First, to provide information both parties needed to assess the legitimacy of claims ceded to the retro treaty, Retrocedent C and Retrocessionaire D agreed to work together to design, conduct and share the expenses of an audit of Reinsurer B’s questionable block of assumed business.

Second, based upon the results of the audit, Retrocessionaire D would pay any and all undisputed losses and, through Retrocedent C, challenge any allegedly illegitimate cessions made by Reinsurer B to Retrocedent C.  If Reinsurer B disagreed and commenced arbitration or legal proceedings, Retrocessionaire D would pay 50% of Retrocedent C’s legal and arbitrator fees, expenses and costs.

Having cooperated throughout this process, the parties were primed to return to productive discussions addressing the $5MM balance allegedly due on the three retro claims. While their cooperative mood allowed them to identify, discuss and produce documents to narrow the substantive issues and financial gap between them, certain process adjustments noted below were necessary to achieve a final settlement.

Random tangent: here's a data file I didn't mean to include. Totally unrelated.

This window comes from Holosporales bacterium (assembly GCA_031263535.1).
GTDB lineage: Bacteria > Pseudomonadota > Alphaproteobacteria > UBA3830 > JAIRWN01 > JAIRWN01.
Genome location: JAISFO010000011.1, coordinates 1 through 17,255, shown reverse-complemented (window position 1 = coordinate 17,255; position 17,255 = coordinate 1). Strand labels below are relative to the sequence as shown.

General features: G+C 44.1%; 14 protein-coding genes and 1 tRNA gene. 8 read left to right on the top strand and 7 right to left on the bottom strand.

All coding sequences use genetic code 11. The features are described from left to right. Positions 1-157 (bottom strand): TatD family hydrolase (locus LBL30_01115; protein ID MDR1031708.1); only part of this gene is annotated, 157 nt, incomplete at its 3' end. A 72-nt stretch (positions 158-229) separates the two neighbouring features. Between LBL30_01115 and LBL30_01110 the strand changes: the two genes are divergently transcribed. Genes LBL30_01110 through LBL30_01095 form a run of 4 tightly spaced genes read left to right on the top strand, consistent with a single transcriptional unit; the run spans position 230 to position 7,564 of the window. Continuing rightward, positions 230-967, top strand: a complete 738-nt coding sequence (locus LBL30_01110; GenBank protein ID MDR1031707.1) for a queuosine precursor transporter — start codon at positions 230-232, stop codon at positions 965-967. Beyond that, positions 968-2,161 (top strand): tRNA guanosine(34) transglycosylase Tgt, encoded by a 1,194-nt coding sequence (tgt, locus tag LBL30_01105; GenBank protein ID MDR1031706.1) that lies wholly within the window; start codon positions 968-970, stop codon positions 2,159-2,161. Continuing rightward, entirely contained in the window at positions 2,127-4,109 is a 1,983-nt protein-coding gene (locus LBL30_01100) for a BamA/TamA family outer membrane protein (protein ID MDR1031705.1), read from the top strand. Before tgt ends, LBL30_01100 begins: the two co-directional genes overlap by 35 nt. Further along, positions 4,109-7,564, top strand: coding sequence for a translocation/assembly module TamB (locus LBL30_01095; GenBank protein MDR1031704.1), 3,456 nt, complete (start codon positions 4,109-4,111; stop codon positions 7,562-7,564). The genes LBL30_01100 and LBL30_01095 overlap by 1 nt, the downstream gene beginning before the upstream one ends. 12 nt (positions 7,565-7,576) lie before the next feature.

Bridging the Gap

Often, despite everyone’s best efforts, a financial or non-financial gap leaves parties with a choice between an agreed settlement and a disappointing walk from the table.  Here, the mediator must maintain a positive, trusting relationship with the parties and continue moving the parties to propose alternatives and reframe the problem.  He or she must keep the parties focused on re-evaluating barriers between them and brainstorming on ways to eliminate them.  Very often, new alternatives uncover new forms of “value” that lead to acceptable compromises and settlement. 

In our case, two of the three retroceded claims made up most of the $5MM. In the original joint cession, the Retrocessionaire had alleged improper, accommodation underwriting of serious medical issues. Since the parties’ prior achievements had built a spirit of cooperation and trust, Retrocedent C agreed to immediately retrieve from both its and Reinsurer B’s files additional underwriting and claims records which were shared with both the mediator and Retrocessionaire D. Through additional caucuses, the mediator helped the parties and counsel translate the substantive assessment of such records into rational, realistic and reasonable adjustments to the $5MM claim, narrowing the once “$5MM vs. rescission” gap to within $500,000.